Gerber File Errors due to Edge Cuts not connected

Hi all,

I uploaded a somewhat complicated geometry via DXF from Autocad. The line thickness right now is 0.05 mm by default. When I reduce the line thickness, I see that the edge cuts do NOT connect.


I was told that this may be causing errors in my Gerber, specifically this weird circle that shows up (see picture below, it’s the circle with the thick gray line…I don’t want that). I saw a thread regarding this weird Gerber error and troubleshooted with all of the suggestions but none of them helped (Strange circles in the gerber).

Any suggestions on how to:

  1. get rid of the circle
  2. connect my edge cut lines (the grid size is at it’s smallest and I can’t move the geometry without messing it up)

Thank you so much in advance.

It is not really clear what I’m looking at . Is it a footprint, the whole board? If it is the whole board where are your edge cuts? Even if they are not connected you would still have your unconnected edge cut lines in gerbers as well. To paraphrase Dr. Seuss: “A line is a line, no matter how small” You can have a single line in your edge cut layer and you will get a single line in your gerbers on the edge cut layer. As far as your circle goes, which layer is your circle at? Do you see it only in gerbers or it is present in PCBNew as well?

I’ve never heard that, I would be somewhat skeptical of that. Perhaps it is possible, but unless Edge cuts is causing some other problem, I would look for other reasons for the cause of the circle.

There is no handy tool on KiCad to fix Edge Cuts apart from the standard drawing tools, if you created it in Autocad it would be logical to fix it in Autocad.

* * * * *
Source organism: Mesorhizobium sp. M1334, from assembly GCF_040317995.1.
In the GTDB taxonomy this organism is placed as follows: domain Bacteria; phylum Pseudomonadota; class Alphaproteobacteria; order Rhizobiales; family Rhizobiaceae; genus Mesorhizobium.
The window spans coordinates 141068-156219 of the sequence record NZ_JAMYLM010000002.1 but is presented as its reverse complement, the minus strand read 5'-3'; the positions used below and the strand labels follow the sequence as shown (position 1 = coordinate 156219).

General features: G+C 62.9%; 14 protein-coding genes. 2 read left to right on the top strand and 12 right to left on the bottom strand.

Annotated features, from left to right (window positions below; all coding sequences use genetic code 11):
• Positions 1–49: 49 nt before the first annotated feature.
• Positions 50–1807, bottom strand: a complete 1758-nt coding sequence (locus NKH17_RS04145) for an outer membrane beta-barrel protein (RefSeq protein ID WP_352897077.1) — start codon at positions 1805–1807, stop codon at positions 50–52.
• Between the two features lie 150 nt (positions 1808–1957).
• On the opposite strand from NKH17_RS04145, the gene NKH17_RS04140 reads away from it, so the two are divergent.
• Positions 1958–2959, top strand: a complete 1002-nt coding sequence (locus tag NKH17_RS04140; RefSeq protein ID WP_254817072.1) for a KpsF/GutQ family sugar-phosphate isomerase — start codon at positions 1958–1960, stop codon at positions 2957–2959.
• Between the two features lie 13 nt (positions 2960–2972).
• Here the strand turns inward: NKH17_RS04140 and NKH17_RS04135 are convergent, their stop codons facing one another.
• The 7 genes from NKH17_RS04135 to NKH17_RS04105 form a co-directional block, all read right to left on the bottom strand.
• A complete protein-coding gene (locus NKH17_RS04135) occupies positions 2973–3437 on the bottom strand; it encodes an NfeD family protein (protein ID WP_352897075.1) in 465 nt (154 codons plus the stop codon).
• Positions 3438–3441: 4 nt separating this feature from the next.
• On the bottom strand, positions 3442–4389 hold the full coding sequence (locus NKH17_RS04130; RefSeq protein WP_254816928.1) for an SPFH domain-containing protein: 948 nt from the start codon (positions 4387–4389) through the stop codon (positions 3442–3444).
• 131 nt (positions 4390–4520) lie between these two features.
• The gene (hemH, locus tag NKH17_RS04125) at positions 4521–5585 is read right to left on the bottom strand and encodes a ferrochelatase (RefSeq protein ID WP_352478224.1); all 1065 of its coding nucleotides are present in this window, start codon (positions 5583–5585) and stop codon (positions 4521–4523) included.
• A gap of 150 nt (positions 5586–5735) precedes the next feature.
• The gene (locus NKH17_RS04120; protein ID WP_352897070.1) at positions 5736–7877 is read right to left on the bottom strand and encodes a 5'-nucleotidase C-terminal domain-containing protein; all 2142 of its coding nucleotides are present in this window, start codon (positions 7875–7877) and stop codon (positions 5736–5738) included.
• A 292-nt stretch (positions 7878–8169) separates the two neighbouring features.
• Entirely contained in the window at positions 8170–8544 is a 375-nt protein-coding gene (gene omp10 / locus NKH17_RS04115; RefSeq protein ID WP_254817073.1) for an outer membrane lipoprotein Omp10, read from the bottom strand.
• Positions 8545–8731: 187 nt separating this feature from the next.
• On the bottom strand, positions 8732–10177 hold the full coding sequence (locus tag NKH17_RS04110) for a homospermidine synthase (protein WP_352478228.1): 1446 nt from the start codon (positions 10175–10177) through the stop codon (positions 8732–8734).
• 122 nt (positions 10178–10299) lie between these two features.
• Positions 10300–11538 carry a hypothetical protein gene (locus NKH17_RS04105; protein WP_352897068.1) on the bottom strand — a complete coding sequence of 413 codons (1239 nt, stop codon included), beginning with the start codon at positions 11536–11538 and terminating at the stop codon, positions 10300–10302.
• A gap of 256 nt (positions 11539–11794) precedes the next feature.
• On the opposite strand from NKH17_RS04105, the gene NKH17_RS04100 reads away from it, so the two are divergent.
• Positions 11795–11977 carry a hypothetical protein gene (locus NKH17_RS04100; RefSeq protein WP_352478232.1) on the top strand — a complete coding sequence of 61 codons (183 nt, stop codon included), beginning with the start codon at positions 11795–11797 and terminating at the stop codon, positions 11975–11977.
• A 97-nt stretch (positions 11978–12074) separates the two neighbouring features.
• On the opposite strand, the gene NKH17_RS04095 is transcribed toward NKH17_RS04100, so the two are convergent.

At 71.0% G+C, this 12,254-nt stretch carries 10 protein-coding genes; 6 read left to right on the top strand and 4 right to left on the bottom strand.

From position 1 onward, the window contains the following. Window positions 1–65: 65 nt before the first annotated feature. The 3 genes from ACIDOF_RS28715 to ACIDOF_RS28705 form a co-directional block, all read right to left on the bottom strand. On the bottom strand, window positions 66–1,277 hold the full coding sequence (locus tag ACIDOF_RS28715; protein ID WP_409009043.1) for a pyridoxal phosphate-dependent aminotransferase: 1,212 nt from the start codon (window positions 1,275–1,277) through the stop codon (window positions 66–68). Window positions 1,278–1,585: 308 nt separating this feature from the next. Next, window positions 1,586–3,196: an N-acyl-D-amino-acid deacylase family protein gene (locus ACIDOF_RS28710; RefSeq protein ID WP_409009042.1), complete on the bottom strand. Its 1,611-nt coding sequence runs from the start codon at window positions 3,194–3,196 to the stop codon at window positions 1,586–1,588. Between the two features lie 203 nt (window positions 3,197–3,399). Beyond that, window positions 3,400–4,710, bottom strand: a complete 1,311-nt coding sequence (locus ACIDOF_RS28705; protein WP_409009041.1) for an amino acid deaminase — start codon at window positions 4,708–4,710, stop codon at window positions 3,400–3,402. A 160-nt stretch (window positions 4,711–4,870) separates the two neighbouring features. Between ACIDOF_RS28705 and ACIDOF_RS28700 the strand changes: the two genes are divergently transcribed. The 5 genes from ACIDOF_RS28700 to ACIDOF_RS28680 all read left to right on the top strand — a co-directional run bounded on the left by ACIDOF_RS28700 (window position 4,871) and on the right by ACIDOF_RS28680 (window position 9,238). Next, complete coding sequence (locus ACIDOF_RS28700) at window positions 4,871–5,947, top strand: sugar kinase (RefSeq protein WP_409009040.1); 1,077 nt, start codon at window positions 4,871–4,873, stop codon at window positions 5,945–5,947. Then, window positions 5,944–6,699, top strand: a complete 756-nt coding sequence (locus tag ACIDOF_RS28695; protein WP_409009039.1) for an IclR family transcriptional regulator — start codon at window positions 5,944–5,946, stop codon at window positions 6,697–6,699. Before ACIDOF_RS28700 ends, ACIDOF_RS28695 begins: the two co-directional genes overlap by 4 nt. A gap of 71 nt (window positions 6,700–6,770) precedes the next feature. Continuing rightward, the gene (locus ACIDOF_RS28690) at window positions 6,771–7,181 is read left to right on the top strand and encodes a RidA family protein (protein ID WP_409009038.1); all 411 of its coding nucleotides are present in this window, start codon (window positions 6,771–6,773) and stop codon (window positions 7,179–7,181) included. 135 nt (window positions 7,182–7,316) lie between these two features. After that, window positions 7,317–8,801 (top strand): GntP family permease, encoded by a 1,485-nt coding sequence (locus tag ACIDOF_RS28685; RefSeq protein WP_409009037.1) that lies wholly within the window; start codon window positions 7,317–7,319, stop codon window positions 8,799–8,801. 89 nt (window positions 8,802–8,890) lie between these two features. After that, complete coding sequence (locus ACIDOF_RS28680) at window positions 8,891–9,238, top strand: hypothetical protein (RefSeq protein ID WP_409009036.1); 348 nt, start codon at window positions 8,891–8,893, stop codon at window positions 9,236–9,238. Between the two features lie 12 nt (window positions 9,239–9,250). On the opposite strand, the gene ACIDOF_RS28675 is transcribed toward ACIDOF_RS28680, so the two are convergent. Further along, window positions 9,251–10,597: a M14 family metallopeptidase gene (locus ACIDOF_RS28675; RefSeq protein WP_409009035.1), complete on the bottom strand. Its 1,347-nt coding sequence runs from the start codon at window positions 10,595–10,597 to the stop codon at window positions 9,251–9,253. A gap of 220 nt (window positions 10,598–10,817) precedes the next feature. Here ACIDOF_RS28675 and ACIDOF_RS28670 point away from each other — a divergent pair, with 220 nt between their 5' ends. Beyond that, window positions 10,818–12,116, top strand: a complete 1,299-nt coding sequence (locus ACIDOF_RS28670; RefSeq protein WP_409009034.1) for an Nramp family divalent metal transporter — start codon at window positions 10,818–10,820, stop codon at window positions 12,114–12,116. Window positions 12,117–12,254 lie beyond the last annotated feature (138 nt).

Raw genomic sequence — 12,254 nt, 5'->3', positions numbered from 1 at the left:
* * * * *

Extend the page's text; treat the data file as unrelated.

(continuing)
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The gerber file is of the whole board. The edge cuts are the light gray lines within the big circle (the yellow lines in the top picture are the edge cuts in PCBnew).

I don’t see the giant circle anywhere except the the Gerber file. Looking at the layers, the circle is on every layer of my gerber (“Profile, NP”, “Copper, L1, Top”, “Legend, Top”)

I realized my autocad has some errors so I’m going to try and fix that and see if that is my issue.

I still don’t get it. The light grey lines encompasses four separate contours! I realize that it is not being represented properly but still, board edges should be a single closed contour with all the footprints inside of it. If you have any routing lines in your design that should be done on a separate layer, not on board edges! The reason you are seeing circle on all gerber layers is probably because you didn’t check “Exclude PCB edges from other layers” option during gerber generation. The easiest way to fix your unconnected lines would be to edit line properties directly and make sure that coordinates of the end of one line and beginning of the other are the same.

Can be done on edge cuts. But some board houses might want it on a different layer.

I didn’t say it can’t be done. I said it shouldn’t be done. Board outline is a “standard” feature for any board. A lot of manufacturers, however, don’t consider routing and slots to be “standard” and charge extra for any routing to be done (or certain discounts don’t apply if there is routing or slots). Besides it is a readability issue as well. If I want to see a single layer with a board outline, I don’t need to see all the routing lines on top of it.

That’s no reason to put slots on a separate layer. It might be your preference but no manufacturer will require it.